Garden cloches — also called hot caps — are plastic, fabric, or glass covers that function as mini greenhouses to protect individual plants from inclement weather or pests. Hot caps are effective at deterring frost on chilly nights and warming plants on cold days. They can also be used to protect plants from insect or animal pests.
Cloches and hot caps are also known as season extenders, plant protectors, and plant covers. They are usually placed over small plants and anchored in place by garden staples, stakes, soil, or stones.
Cloches are often translucent or clear. They trap solar energy and warm the air around plants. They are often used in early spring or autumn to protect plants from frost or heavy rain.
A cloche or hot cap works very much like a cold frame, but it’s portable. Clear cloches allow light to pass through the material so that a plant’s green leaves can still photosynthesize. Some plastic or fabric cloches are large enough to be placed over several plants. A cloche that covers an entire row of plants is called a row cover or fabric or plastic tunnel.
Types of cloches and hot caps
There are many both simple and ingenious designs for cloches and hot caps. Glass cloches or domes with knob-like handles are traditional; they were common in the nineteenth century. Some cloches are made of galvanized wire mesh covered with plastic to paper. The most familiar are molded plastic. One design of interconnected clear plastic tubes that hold water. The water retains solar heat during the day and releases it at night, acting as a temperature moderator and insulator.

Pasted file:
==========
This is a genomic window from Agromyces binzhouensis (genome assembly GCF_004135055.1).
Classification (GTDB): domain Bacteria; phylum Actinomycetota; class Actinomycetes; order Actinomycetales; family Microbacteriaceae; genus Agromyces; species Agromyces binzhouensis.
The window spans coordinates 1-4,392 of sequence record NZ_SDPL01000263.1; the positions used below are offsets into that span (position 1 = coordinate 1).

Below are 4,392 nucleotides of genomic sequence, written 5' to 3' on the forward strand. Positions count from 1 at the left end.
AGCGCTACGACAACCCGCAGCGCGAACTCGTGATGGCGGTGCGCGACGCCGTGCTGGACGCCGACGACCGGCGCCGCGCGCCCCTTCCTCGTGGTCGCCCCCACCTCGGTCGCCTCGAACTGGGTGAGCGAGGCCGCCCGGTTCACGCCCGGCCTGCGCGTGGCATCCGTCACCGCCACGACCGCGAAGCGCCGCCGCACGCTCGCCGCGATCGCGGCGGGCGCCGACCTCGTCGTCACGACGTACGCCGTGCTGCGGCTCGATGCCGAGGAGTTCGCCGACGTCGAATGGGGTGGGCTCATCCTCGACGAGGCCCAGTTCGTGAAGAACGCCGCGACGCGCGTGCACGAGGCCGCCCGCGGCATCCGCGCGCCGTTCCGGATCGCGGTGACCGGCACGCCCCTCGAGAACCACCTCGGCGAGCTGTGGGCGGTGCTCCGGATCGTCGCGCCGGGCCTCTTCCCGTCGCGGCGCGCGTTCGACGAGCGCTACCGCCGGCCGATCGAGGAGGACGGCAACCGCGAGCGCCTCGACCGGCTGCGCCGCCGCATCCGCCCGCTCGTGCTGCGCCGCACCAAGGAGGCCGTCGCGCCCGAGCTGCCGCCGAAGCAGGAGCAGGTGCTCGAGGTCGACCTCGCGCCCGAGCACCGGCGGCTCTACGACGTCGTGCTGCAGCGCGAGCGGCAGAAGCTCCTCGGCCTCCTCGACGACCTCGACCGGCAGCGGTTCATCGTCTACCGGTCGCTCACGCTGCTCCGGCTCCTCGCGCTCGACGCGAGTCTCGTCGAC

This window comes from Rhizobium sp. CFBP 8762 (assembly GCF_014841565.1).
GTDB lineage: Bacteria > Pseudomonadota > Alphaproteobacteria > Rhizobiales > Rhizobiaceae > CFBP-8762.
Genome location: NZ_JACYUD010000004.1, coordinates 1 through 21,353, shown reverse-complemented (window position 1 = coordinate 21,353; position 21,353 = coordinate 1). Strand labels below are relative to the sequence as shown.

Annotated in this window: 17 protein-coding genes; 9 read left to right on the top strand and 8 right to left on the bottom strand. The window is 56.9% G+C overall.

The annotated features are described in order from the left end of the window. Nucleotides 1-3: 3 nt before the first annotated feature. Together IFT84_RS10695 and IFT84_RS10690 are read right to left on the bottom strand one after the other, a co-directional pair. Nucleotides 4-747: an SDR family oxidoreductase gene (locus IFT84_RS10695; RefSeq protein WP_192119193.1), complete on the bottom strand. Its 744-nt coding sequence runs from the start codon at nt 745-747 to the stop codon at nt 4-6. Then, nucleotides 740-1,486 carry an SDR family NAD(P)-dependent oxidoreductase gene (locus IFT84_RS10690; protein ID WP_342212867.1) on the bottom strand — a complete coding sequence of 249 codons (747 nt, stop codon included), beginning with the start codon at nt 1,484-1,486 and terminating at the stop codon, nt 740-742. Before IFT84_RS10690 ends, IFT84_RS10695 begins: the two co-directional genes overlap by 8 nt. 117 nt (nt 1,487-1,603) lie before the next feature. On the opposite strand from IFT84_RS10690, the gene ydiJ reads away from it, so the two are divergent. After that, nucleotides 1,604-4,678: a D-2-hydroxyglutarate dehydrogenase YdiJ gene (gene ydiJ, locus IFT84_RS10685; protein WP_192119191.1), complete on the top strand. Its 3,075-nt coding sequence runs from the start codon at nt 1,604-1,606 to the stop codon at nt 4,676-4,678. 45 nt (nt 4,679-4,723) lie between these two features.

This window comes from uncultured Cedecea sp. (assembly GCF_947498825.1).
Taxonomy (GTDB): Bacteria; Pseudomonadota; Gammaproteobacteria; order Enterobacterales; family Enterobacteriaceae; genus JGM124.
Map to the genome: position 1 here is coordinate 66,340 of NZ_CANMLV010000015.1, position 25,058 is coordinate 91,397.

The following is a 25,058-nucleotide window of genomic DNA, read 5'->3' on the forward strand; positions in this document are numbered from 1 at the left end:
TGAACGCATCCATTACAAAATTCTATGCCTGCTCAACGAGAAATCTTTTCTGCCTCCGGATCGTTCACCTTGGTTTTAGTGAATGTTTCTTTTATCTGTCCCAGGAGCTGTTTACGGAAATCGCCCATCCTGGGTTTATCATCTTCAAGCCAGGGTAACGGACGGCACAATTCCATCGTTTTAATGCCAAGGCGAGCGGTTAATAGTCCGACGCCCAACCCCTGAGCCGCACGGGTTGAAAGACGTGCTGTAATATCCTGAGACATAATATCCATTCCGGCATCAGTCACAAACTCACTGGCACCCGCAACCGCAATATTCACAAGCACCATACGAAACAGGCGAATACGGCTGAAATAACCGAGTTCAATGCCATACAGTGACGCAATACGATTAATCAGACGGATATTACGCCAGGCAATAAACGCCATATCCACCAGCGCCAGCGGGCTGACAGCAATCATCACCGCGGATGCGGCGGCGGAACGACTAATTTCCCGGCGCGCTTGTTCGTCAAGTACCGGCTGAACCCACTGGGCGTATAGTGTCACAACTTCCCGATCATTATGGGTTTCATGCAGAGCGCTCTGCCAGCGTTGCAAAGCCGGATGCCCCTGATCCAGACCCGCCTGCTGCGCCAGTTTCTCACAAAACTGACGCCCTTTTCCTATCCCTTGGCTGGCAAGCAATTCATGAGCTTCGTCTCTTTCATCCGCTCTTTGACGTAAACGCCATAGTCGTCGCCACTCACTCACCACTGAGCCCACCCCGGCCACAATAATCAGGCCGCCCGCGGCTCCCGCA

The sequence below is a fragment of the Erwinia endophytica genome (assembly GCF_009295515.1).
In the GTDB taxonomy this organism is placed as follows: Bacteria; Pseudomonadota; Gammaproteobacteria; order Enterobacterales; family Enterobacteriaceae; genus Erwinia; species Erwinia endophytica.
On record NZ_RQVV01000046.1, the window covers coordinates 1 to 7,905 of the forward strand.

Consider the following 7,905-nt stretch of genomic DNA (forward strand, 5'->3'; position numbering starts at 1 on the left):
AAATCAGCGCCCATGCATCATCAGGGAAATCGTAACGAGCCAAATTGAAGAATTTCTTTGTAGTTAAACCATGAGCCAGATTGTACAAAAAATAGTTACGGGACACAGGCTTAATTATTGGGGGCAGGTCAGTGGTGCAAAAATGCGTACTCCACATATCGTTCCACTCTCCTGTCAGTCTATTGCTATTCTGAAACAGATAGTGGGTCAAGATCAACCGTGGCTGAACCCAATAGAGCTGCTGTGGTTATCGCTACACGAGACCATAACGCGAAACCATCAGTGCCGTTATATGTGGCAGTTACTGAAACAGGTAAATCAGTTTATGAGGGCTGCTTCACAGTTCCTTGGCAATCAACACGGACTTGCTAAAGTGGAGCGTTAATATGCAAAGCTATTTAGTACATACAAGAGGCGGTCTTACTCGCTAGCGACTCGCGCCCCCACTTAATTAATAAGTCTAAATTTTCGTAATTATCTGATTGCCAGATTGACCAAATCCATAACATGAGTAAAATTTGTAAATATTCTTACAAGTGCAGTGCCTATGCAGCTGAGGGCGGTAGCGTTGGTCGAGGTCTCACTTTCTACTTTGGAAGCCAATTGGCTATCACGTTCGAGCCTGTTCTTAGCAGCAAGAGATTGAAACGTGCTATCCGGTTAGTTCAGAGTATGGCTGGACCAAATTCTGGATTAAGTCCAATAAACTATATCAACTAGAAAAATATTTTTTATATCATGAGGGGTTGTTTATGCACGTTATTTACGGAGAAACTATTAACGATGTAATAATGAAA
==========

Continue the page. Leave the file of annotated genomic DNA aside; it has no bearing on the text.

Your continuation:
Commercial cloches come in various sizes and shapes. It is not difficult to make a small cloche from a gallon-size milk jug. Cut through the base of the jug on three sides, open out the bottom, and place the jug over a plant; use a stone to weigh the bottom flap.
Garden cloche and hot cap use and tips
- Use cloches and hot caps to protect young, small, and tender plants during early spring from frosts and cold winds. Crops such as tomatoes, peppers, and other transplants can get a head start when a cloche is placed over them in spring.
- Use cloches and hot caps to extend the season into autumn, again protecting plants from frost and rain.
- Use cloches and hot caps to protect seedlings from birds, insects, and hard rains.
- Be sure to remove the cloche when the day temperatures are particularly warm (75°F or greater); plants may heat up too much under a closed cloche. As temperatures rise, remove the cloche or hot cap to allow trapped heat to escape. Cloches and hot caps can be very labor-intensive if temperatures fluctuate dramatically.
- If you remove a cloche as the daytime temperature rises, set it back in place when the temperatures begin to drop.
- Stop using cloches and hot caps when temperatures stay consistently well above freezing. You can use a wire mesh cloche in late spring and summer to protect plants from pests insects or animals.
- If you plan on using cloches for several years, buy the higher-priced fabric or solid plastic ones that will last, and store them in a dry place between seasons.